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The Evolution of CGI In Movies

Computer-Generated Imagery is a modern movie-making staple. It has helped to create breathtaking visuals that have never been seen before. But how much has the practice impacted the movies we see and our filmgoing experience?

Today we will briefly look at the key live-action films that pushed CGI integration forward. Then we will look at how these effects are incorporated into films. Before finally discussing what the rise of CGI has meant for the industry and audiences.

A Brief History

While films using CG images date back quite far (Vertigo’s opening (1958), A Computer Animated Hand (1972), etc.), 1973’s Westworld was the first live-action feature to use CGI within the narrative.

Live-action films made further strides in CGI incorporation throughout the 20th century. Star Wars (1977) featured wireframe computer animation. Tron (1982) put real actors into a CG world for the first time. Young Sherlock Holmes (1985) is widely considered to be the first live-action film to feature a computer-generated character. The Abyss (1989) and Terminator 2: Judgement Day (1991) helped to perfect CG liquid textures. And Jurassic Park (1993) blended CGI with practical effects to create realistically textured, moving dinosaurs.

The 2000s, thanks to widening software availability and increasing computer speeds, saw films using much more CGI. Several CGI-intensive franchises like Harry Potter and Lord of the Rings (which revolutionised motion capture) debuted. Smaller projects, like District 9 (2009), also used it to realise its alien people and technology. But Avatar (2009) redefined what CGI was capable of. Featuring a vast computer-generated world that blended real actors and effects seamlessly it became the highest-grossing film of all time. Paving the way for other huge effects blockbusters like the MCU.

Avatar 2
Avatar set a high benchmark for CGI in films // Credit: 20th Century Fox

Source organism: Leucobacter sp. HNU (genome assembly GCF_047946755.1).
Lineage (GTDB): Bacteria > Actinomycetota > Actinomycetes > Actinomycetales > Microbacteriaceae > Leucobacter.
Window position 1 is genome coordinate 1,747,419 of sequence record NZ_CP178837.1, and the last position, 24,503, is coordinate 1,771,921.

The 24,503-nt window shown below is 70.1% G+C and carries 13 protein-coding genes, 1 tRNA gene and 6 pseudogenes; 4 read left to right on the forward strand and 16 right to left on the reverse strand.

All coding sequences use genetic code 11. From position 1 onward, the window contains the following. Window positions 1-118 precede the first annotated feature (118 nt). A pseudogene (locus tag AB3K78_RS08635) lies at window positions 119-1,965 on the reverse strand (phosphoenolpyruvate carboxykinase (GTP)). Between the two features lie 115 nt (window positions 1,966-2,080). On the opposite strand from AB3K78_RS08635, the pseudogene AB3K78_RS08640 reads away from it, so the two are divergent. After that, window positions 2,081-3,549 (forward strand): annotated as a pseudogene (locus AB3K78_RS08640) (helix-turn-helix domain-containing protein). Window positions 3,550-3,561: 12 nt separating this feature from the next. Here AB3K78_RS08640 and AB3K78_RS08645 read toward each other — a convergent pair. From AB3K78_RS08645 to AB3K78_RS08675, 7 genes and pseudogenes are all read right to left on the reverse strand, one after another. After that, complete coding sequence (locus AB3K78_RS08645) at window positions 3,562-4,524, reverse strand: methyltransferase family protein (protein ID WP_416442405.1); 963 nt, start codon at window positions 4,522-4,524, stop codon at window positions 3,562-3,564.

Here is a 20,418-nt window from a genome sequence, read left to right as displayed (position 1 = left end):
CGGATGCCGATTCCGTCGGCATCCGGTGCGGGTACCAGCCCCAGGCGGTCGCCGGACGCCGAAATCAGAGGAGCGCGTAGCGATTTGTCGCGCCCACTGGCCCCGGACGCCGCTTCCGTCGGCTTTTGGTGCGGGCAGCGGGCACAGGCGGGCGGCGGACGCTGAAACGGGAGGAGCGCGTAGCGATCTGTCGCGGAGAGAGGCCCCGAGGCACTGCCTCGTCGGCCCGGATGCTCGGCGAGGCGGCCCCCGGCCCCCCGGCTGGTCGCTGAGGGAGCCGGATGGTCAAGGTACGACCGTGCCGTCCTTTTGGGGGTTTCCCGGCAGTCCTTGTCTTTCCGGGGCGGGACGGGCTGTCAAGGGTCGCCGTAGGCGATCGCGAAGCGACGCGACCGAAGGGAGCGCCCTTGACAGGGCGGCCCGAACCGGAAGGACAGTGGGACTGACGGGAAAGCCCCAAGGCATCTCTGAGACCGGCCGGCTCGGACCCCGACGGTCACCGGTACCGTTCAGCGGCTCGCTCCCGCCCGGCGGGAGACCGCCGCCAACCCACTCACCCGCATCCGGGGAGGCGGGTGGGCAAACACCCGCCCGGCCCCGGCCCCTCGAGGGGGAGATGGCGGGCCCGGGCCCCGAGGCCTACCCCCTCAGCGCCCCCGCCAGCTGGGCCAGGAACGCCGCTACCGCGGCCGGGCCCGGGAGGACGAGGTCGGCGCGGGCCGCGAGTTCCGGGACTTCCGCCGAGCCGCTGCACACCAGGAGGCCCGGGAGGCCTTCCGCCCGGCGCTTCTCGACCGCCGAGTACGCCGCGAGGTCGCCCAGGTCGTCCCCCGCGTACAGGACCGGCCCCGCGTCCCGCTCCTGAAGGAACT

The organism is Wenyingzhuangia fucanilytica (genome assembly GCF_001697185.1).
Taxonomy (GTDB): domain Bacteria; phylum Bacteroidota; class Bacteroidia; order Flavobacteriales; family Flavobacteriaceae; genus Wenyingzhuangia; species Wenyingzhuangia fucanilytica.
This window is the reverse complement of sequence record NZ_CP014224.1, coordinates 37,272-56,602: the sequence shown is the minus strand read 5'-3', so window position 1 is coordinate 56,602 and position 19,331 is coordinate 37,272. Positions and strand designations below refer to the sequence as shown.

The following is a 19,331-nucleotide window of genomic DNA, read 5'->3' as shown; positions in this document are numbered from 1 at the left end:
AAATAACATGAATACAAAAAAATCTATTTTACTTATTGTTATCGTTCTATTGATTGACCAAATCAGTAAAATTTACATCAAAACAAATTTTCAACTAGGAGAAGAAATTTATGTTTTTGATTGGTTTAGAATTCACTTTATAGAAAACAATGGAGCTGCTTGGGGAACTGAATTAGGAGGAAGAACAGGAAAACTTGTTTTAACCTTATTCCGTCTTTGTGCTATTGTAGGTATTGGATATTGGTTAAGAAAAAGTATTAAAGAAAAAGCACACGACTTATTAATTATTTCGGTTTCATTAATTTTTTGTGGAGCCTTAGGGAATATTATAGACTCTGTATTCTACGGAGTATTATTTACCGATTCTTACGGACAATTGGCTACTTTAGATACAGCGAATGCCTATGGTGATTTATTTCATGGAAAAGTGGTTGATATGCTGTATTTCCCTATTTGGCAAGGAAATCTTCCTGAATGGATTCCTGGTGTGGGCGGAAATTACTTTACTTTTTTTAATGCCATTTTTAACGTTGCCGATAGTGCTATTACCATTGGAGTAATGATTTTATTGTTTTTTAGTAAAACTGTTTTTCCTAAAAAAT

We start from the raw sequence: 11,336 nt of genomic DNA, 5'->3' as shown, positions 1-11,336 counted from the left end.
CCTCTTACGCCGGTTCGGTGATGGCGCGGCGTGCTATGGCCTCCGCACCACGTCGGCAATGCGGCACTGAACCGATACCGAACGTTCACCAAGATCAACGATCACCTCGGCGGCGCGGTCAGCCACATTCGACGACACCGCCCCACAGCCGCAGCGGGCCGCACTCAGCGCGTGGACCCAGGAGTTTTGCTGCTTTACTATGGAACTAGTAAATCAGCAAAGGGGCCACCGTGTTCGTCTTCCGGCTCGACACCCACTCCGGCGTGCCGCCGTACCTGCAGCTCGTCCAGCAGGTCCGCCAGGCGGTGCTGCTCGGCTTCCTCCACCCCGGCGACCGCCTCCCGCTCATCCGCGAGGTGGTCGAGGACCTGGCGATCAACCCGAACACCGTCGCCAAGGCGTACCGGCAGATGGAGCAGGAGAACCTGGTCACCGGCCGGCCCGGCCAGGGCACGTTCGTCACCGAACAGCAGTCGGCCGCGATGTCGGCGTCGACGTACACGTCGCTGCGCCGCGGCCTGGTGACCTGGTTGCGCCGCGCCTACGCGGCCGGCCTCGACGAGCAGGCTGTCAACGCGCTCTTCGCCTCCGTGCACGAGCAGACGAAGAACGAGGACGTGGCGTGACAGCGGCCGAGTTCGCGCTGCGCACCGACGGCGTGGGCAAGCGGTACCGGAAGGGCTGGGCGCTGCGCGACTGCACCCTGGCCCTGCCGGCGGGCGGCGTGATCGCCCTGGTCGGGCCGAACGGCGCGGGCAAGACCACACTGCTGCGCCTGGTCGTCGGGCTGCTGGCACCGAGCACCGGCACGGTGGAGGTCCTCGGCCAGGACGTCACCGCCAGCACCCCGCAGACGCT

How CGI Becomes Part Of A Film?

With CGI’s capabilities making huge strides, how do film productions go about integrating the effects? CG elements are mostly created separately alongside filming and are combined with the filmed elements during post-production. Green screens, chroma key suits, motion capture suits, placeholders etc. provide guidelines during production for effects artists and actors as to where the CG elements will go. However, CGI is not just separate work utilised in post-production.

CG pre-visualisation has started to gain prominence. This is where CGI is used to visualise part of a movie prior to production. It gives camera operators, directors etc. an idea of what the film will look like. Allowing them to plan and experiment with how something will be shot.

Advancements now also allow CGI to be visible and filmable during film production. For example, LED Volume and the Unreal Engine have been used to create and visualise realistic CG background elements which can be filmed and edited during planning and production. This technology, which displays CG environments through vast background screens, was recently used during the filming of the short Fireworks and The Mandalorian season 3. Although the technology has some workload and implementation issues this advancement allows workers to create intricate, detailed CG backgrounds. While actors are given more definitive visual aids to perform against. Helping make the drama more believable to audiences.

LED Volume used on The Mandalorian Season 3
LED Volume used on The Mandalorian Season 3 // Credit: Disney+

How CGI Has Changed The Industry?

CGI has completely transformed the movie experience. It has allowed audiences to see incredible creations and has been the basis for many beloved movies. However, with some recent films having a majority of their shots containing visual effects like CGI and many recent articles addressing how bad CGI can negatively affect audience experience, CGI advancement clearly does not automatically produce good art.

CGI is a tool and many factors influence its effectiveness. If VFX artists are not given enough time to complete their work the quality suffers. The oversaturation of effects-heavy blockbusters has also accustomed audiences to a certain level of quality, making subpar CG more noticeable. And if films fail to ground their effects or engage viewers narratively or emotionally the effects can lose their impact. 

These represent the main issues for CGI moving forward. If the industry wants to maintain audience interest in an age of CG oversaturation it must consider these points and not just focus on advancement for its own sake. As George Lucas said, a special effect without a story is a pretty boring thing.

Also Read: A.I Generated Art & Movies: A Collision Course [Part 1]

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Posted by
Josh Greally

Writer and filmmaker. I have a masters in directing film and television and have written film reviews for several smaller sites in the past. Films are my life, but I also enjoy writing, reading, listening to music and debating.